The war in Ukraine has upended common assumptions about global politics—consensus views shared among policy elites and the public in countries around the world about the balance of power that governs it. Ever since U.S. President Barack Obama declared a “pivot to Asia” in 2011, much American foreign policy and public attention turned to China, where Washington saw its primary security concerns. Meanwhile, in Europe, Germany led EU policies focused on building trade with Russia, trusting that commercial bonds would calm President Vladimir Putin’s territorial ambitions. NATO, the West’s most powerful security alliance, had been mostly dormant for the past 20 years, after a few missions in the Balkans in the 1990s and apart from airstrikes in Libya in 2011. But Russia’s invasion of Ukraine has scrambled all these priorities, relationships, and organizations. How are global dynamics changing?

Moisés Naím was Venezuela’s minister of trade and industry, the director of Venezuela’s Central Bank, and an executive director of the World Bank. Naím is now a distinguished fellow at the Carnegie Endowment for International Peace, in Washington, D.C., and the author of The Revenge of Power. In his view, the war has changed the balance of power, primarily because of the newfound strength of Europe. The conflict has important economic consequences, Naím says, but the most significant outcome—and display of power—may be the sanctions imposed by Europe and the U.S. on Russia. As Naím sees it, the transatlantic relationship is again a central interest of the United States, and alliances around the world are reshuffling, but a few key questions will determine how long these changes last.


Michael Bluhm: What do you see being the biggest change to global politics from the war in Ukraine?

Moisés Naím: The single biggest change is that Europe discovered that it’s a superpower and didn’t know it. Unity meant a great enhancement of influence, and Europe became a top geopolitical protagonist, thanks to the willingness of its leaders and their supporters to move quickly in unprecedented ways to create a coalition we’d not seen before.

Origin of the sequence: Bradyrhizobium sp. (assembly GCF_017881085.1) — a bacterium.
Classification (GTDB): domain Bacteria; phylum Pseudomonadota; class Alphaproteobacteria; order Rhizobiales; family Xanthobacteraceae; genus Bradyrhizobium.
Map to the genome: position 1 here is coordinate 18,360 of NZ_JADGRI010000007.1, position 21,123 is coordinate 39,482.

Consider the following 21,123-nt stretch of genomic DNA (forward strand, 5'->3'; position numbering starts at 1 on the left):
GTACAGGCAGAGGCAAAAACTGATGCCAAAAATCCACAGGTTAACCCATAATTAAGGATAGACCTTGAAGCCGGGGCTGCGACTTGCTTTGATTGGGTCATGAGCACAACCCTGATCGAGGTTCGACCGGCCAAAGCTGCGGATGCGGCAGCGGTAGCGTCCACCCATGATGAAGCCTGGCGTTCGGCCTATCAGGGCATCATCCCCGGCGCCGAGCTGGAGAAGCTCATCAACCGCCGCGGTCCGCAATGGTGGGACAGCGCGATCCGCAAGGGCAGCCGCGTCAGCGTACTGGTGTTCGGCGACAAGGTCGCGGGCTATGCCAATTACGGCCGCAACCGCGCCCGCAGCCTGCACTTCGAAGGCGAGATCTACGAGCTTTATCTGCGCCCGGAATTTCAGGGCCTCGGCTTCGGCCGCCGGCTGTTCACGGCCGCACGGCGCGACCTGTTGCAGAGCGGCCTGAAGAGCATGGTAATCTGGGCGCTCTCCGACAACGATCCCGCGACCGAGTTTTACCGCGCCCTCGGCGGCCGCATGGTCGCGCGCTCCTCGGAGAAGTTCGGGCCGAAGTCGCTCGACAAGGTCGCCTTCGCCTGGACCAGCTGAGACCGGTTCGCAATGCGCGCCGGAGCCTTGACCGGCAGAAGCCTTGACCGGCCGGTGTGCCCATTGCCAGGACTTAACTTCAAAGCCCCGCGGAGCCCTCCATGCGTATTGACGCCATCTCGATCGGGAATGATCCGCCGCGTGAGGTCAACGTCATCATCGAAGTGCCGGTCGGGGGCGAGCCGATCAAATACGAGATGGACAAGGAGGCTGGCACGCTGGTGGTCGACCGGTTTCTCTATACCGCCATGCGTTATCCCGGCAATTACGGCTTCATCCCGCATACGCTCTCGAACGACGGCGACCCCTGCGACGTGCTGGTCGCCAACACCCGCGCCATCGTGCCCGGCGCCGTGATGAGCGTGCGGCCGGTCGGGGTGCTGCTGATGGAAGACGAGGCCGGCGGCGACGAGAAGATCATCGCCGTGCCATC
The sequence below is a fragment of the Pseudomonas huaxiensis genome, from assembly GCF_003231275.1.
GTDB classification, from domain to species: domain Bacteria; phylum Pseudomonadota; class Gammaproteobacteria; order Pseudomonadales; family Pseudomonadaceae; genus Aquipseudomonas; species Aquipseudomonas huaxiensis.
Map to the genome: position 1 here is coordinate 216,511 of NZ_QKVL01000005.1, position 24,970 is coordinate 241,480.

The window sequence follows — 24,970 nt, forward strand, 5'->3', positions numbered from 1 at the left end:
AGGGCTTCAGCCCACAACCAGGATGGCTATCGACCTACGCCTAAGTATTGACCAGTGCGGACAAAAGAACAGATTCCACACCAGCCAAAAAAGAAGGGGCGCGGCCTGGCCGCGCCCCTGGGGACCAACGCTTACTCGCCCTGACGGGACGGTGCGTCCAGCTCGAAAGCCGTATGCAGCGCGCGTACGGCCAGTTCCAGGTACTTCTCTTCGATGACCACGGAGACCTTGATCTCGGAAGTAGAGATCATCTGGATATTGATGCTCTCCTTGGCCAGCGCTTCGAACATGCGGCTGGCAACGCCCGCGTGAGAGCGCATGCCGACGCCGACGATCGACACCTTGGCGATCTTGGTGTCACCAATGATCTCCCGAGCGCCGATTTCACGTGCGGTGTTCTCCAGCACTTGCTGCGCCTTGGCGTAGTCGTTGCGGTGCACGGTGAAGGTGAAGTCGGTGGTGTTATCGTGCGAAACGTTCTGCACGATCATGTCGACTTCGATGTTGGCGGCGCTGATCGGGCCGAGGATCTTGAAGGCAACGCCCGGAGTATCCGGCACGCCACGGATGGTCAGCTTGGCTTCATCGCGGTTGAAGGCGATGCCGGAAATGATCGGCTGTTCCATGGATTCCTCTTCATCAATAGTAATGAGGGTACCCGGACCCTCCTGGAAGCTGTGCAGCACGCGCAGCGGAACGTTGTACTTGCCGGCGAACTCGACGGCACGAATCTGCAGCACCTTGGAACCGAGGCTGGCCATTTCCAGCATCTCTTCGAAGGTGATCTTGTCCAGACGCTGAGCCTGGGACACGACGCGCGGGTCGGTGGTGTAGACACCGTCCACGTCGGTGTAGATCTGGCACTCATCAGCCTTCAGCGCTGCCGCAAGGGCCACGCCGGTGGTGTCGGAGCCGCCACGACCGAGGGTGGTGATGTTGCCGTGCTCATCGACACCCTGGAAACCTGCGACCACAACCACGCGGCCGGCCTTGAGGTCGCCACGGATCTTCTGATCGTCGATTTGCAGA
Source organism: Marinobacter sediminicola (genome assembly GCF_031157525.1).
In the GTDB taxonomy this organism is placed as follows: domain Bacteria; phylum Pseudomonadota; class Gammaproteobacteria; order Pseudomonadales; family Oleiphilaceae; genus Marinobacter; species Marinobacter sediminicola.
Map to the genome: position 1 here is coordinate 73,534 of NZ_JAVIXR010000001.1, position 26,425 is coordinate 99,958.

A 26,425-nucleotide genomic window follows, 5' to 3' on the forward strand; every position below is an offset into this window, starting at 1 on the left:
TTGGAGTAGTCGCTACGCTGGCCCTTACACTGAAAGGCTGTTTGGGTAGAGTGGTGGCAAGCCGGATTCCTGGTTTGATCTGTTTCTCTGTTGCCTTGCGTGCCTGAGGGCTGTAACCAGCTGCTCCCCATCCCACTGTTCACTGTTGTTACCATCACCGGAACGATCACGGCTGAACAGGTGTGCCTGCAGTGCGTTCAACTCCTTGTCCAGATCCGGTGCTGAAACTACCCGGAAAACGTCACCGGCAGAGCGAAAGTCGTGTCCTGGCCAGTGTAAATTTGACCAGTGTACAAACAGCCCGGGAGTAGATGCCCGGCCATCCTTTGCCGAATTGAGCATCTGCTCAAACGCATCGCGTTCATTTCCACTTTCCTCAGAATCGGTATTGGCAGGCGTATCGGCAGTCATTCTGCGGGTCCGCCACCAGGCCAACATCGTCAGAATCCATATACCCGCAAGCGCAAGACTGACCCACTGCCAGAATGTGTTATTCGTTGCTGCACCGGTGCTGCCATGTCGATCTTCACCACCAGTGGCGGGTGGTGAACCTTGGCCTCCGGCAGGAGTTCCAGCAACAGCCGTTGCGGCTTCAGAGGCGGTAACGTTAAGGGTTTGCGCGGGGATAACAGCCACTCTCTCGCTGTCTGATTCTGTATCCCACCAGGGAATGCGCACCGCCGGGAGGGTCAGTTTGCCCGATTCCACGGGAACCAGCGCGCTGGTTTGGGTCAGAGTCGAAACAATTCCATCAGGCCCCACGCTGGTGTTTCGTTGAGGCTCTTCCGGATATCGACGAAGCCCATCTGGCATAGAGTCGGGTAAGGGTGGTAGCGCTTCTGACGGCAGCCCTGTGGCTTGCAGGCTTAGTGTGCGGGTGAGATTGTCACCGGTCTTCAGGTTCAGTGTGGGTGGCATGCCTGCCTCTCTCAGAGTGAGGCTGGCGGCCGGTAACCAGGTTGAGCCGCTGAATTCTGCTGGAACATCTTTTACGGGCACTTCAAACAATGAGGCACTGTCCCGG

People used to laugh about Europe and NATO. Remember the comments from Donald Trump about how Europeans were not good allies? Well, it turns out they were a superpower.

The single most important variable is how sustainable this new superpower is. Will they start bickering again? Will they become another highly bureaucratized organization that can’t move and just decides on the lowest common denominator? Or will it maintain its new role?

Bluhm: Germany’s dramatic policy shifts seem especially striking?

Naím: In discovering that they were a superpower, Europeans did two unprecedented things. First is Berlin’s decision to boost annual defense spending to 2 percent of GDP. Two percent of one of the world’s largest economies is a lot of money. This means that, in a few years, German military capacities will be bigger than Russia’s. Germany returning as a military superpower is another surprise.

Cottonbro

As with my caveat for your first question, the same question of sustainability applies to Germany. How sustainable is Germany’s commitment to becoming and remaining a military superpower?

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